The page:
6abc Weather School - Looking into the clouds

The answer to the weather is in the clouds!

Meteorologists use a lot of high-tech tools, but you can predict the weather doing some one simple thing: looking at the clouds.

Cloud formations can tell us a lot about impending weather conditions.

Probably the best known cloud type is cumulus.

These are low level clouds, less than 6,500 feet up. They are white and fluffy, like cotton balls. They form from rising air parcels and usually indicate fair, pleasant, weather.

Stratus clouds are also low level clouds, up to 6,500. They differ in that they look like a layer of gray blanketing the sky. They typically form when warm air is lifted over cold air, creating overcast conditions with mist and drizzle.

Cirrus clouds are high level clouds, made of ice crystals more than 20,000 feet in the air. They are thin, wispy and feathery, sometimes called "mare's tails" because they look like the tail of a horse. They often form in fair weather, but if they get lower and thicker, it can be in indication that a storm system is approaching.

Cumulonimbus clouds are large, vertically-stacked clouds that extend from low levels, through mid, up to high levels, reaching as high as 40,000 feet. They are towering, with tops that sometimes look flat, like an anvil, because they have been blown and flattened by strong winds. These clouds bring stormy weather including heavy rain, gusty winds, lightning, and sometimes hail. If you see these clouds forming above you, get inside!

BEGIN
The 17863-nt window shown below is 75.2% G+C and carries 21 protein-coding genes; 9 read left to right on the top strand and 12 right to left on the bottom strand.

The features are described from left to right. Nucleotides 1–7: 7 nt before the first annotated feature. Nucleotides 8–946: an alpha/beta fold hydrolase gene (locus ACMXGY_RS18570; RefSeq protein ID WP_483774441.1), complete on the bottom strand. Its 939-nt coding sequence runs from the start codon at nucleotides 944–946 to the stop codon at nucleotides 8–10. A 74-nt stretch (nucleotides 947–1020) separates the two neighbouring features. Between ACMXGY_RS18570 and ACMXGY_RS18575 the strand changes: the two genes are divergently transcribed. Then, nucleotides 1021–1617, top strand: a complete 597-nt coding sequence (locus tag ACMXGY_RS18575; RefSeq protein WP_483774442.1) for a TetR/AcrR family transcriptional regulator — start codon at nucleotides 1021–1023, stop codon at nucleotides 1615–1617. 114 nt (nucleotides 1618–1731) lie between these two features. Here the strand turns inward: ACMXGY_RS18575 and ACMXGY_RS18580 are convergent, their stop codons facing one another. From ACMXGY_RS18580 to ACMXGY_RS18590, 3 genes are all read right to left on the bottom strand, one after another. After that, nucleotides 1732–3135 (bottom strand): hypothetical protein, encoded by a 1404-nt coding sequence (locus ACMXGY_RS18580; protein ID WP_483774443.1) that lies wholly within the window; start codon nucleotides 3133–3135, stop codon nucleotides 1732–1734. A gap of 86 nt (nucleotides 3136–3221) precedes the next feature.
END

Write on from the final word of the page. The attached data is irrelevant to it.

Those are the four main types of clouds, but there are some other very interesting clouds.

Lenticular clouds are smooth, lens-shaped clouds, formed as air is blown up and over a mountain range.

Undulatus asperatus look like waves in the sky. These clouds form when strong winds flow over a thick layer of stable clouds, creating a rolling wave-like formation of the clouds.

Mammatus clouds are kind of upside down clouds that are formed by sinking air behind powerful storms. That's opposite of how most clouds are formed. In these clouds, saturated air loaded with water vapor is heavier than the air around it. This causes the air to sink below the cloud base, essentially forming upside down clouds. By the way, pilots tend to avoid flying through this type of cloud- turbulence is intense!

Another cloud that tends to freak people out is called a shelf cloud. It is a low-hanging, well-defined, wedge-shaped formation that sets up along the leading edge of a gust front in a thunderstorm, on the boundary between a downdraft and updraft in a line of thunderstorms. If you see this heading your way, prepare for strong storms, perhaps severe, with heavy rain, lightning and potentially-damaging winds.

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